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Health and Healing in Judaism

Health and Healing in Judaism

Thursday, July 7, 2011 to Thursday, July 14, 2011


Health and healing are central issues today—in the medical and healthcare professions, in government and business, and in the many ways that healthcare decisions impact the personal and family lives of just about everyone. Debates over treatments, preventive strategies, ethics, and even spirituality have become flashpoints for political campaigns, medical research, and religious debate.

What does Judaism have to say about health and healing? How can faith positively inform professional and personal medical decisions? And what can Jewish thought teach us about today’s complex, scientifically oriented medical world? To address these critical contemporary concerns, Spertus is pleased to present a unique Graduate Certificate Program titled Health and Healing in Judaism.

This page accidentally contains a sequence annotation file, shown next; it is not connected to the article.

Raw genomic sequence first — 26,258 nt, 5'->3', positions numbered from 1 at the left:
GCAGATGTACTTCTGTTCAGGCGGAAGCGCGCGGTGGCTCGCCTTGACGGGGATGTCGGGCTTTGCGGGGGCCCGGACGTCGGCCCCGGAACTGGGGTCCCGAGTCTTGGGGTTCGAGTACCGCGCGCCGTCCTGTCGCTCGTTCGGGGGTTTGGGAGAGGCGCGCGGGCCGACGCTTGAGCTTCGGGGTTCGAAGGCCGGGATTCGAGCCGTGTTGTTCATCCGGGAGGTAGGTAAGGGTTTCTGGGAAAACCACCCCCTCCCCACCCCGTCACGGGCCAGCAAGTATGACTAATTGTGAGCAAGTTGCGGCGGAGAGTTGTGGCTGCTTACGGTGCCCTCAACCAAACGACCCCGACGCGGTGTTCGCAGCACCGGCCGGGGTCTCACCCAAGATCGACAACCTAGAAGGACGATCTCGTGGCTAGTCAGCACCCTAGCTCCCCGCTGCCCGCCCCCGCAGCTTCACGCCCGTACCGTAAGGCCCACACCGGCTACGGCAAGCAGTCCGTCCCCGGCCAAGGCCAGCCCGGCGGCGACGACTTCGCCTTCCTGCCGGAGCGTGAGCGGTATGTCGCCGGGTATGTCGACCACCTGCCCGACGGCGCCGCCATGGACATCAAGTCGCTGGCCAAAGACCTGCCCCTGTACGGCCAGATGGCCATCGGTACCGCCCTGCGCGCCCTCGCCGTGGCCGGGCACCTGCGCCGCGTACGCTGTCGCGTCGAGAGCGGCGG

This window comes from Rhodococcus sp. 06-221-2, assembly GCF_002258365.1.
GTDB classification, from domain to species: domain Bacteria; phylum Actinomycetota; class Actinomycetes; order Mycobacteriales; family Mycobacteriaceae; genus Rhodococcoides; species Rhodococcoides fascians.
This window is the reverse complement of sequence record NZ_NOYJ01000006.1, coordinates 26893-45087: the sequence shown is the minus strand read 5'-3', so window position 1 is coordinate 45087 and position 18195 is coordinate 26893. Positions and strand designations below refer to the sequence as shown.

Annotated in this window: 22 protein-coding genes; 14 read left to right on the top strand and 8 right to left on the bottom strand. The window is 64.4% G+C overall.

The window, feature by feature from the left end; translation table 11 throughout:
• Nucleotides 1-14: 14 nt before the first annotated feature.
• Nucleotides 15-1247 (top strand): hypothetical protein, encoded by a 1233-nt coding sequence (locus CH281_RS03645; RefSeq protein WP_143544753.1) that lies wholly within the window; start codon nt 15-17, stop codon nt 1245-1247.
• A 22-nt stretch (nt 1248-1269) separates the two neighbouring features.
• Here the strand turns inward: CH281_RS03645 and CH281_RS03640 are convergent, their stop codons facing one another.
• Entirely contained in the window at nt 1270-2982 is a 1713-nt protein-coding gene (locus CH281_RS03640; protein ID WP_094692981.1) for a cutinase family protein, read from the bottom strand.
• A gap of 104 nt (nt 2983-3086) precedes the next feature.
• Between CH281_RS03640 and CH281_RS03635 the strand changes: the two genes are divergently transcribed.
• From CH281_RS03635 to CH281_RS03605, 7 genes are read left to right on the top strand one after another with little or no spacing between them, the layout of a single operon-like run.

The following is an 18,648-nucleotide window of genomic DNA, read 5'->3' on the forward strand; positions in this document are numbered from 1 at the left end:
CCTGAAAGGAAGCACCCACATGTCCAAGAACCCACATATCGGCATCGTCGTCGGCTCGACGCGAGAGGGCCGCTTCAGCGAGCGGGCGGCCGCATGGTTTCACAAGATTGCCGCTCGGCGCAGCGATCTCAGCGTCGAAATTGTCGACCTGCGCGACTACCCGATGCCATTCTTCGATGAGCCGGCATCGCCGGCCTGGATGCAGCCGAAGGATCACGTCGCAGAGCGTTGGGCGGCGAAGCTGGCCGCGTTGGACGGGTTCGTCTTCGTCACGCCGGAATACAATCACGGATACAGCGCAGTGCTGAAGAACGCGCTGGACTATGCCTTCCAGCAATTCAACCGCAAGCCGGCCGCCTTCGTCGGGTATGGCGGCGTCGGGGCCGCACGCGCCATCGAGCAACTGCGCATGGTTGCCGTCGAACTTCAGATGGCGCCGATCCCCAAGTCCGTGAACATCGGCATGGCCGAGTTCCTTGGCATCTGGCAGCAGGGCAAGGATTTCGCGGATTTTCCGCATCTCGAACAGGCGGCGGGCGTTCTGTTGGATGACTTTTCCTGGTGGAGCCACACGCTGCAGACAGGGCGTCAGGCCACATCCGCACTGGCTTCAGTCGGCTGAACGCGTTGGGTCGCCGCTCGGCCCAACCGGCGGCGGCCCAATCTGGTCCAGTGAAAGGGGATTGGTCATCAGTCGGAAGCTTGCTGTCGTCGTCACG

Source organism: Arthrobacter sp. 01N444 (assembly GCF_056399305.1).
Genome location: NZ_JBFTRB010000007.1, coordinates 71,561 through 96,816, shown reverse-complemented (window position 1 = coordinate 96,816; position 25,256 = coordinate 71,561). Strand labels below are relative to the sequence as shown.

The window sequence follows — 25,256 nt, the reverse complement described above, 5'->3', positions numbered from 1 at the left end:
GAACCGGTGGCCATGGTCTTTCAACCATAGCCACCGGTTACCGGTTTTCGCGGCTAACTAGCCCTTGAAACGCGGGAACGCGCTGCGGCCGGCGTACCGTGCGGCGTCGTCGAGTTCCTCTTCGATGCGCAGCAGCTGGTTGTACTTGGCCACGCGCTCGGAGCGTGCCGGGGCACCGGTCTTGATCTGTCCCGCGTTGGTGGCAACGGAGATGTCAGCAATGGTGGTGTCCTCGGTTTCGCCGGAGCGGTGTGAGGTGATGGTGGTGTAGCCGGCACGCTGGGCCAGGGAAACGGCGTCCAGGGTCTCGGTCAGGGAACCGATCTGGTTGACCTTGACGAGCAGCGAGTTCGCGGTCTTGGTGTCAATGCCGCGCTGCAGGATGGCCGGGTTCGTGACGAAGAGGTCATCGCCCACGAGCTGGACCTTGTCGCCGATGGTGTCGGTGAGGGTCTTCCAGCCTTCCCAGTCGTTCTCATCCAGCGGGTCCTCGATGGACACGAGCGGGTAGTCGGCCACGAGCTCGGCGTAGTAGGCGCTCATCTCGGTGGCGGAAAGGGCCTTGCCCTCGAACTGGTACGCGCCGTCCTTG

The program consists of four graduate-level, credit-bearing courses that examine bioethics, biblical psychology, and the role of health and healing in Jewish theology and history. The courses are offered two at a time as part an intensive five-day seminar. Two were offered in March 2011 and will be repeated in March 2012. The other two will be in July. Faculty include Dr. Kalman Kaplan, Rabbi Dr. Peter Knobel, and Rabbi Dr. Byron L. Sherwin.

This program is designed for rabbis, chaplains, counselors, healthcare providers, hospice workers, Jewish communal professionals, and interested lay people, as well as students currently enrolled in the Spertus graduate degree programs. Participants must have a bachelor’s degree or its equivalent prior to the start of the program.

Tuition is $900 per course or $3,600 for the four-course certificate option.

To apply, please fill out this Online Application or contact Dr. Dean P. Bell, Spertus Chief Academic Officer, at dbell@spertus.edu. Applications due by June 20.

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